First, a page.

Despite the breadth of the literature, little has been written on how a regulatory regime can be designed to enable innovations that deliver on existential societal challenges as well as protect human health, safety and the environment. New research must therefore address the question of linkages between different regulatory objectives. It must first of all consider the question of regulatory effectiveness – whether the current regulatory regime is fit for the regulatory objectives. In second place, it must equally address numerous assumptions behind the regulatory design – why certain innovations are regulated in the first place and on which (scientific) criteria one ought to decide whether an innovation should fall within the remit of a regulation. Different regulatory objectives do not merely represent different interests. They equally represent different analytical accounts of different disciplines, hence requiring tackling the research from a number of angles. This project will fill these gaps.

With a view to pre-market regulation, it will provide for the first time a clear and tangible analysis of whether, and how, the current legal regimes strike a balance between the protection of health, safety and the environment and innovation in the food sector. It will further suggest new and innovative regulatory solutions, which enable innovations and protect society from potential risks originating from those innovations.

Project website: http://innovatefoodlaw.eu/ 

Project: "Deciding on 'Benefits' of emerging technologies under international and European law ­­- The case of CRISPR: A law in context approach"Hide

We are excited to announce the start of our new project here at the Chair of Food Law, Campus Kulmbach, University Bayreuth, in cooperation with the Federal Office of Consumer Protection and Food Safety (BVL), the Hasso Plattner Institute in Potsdam and Stanford University.

The CRISPR technology is new and risks remain unclear for certain applications. At the same time the potential benefits are enormous. This research project is innovative  in that it is the first to propose a comprehensive insight into the concept of 'benefits' that lies beyond the traditional  risk-based regulatory mechanisms. The project seeks to generate an understanding of the benefits of new technologies in biosciences under EU law and provide arguments that could be used in CRISPR regulation.

Project: “An analysis of the regulatory environment applicable to products obtained from mushrooms and fungal mycelium”  -Hide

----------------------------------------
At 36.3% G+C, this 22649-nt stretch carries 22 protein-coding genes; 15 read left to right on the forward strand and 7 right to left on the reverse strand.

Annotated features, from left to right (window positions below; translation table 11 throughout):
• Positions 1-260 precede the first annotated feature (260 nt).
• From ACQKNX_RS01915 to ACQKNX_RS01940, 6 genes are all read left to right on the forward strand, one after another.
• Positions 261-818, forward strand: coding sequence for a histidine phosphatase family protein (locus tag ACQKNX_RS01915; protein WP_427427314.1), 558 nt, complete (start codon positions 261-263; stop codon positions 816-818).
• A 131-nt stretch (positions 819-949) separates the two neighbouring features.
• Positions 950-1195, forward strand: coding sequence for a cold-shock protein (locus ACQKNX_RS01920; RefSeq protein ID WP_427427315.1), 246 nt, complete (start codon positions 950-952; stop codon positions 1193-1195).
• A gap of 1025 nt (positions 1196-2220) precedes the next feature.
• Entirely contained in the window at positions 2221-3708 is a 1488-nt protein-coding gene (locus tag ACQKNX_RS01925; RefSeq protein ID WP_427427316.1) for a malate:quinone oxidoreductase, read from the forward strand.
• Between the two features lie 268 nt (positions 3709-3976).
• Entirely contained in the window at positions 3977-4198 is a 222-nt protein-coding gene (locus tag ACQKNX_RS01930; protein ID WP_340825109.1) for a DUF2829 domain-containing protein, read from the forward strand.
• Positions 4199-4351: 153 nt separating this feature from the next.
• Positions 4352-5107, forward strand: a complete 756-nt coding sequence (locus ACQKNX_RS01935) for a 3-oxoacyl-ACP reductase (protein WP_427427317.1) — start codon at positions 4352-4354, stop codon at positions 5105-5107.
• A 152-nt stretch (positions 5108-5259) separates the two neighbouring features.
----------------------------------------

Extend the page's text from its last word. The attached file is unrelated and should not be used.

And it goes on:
The production of animal proteins is one of the most environmentally impacting industries. Responding to the growing demand for sustainable alternatives, heavy investments are made into the development of innovative solutions such as cell cultures, insects breeding or plant-based protein brewing. Among others, food products obtained from mushrooms and mycelium (Mushroom and Mycelium Products or MMP) are important, as a number of start-ups and food companies are or begin operating in the sector. 

The EU regulatory framework concerning MMP has never been subject to a comprehensive study or review. The lack of legal certainty constitutes a major problem for food companies willing to access the market and engage in the sector.

Therefore, the main objective of this research project was to map the EU regulatory environment applicable to MMP, offering food companies a regulatory guidance, an instrument to navigate through the regulatory framework. At the same time, the project highlighted gaps in EU law and pinpointed areas for further research. 

Among others, the following topics were covered:

  • Classification of MMP as foods or medicinal products or as agricultural products
  • Novel Food Regulation as applicable to MMP
  • Requirements to obtain a novel food authorization
  • Use of agricultural by-products as substrates for MMP
  • Use of food additives in MMP and use of MMP to produce food additives
  • Labeling of MMP: mandatory and voluntary information (such as a correct name for MMP; use of nutrition and health claims) 

Despite the existence of official regulatory guidance on novel food applications, MMP represent a specific category of novel foods, and as the research showed, further guidance is needed. So far, regulatory specificities of MMP have been only recognized as regards the application for food enzymes. Uncertainties exist as regards the appropriate toxicological and allergenicity strategies for MMP risk assessment. The picture further complicates the experimentation with different substrates originating from agricultural by-products. Labelling of MMP in the EU continues facing regulatory uncertainties. The use of food additives in MMP, as well as the use of MMP to produce food additives, face comparable regulatory challenges to other food additives. 

To download our report: https://www.raps-stiftung.de/projekte/analysis-of-the-regulatory-environment-applicable-to-products-obtained-from-mushrooms-and-fungal-mycelium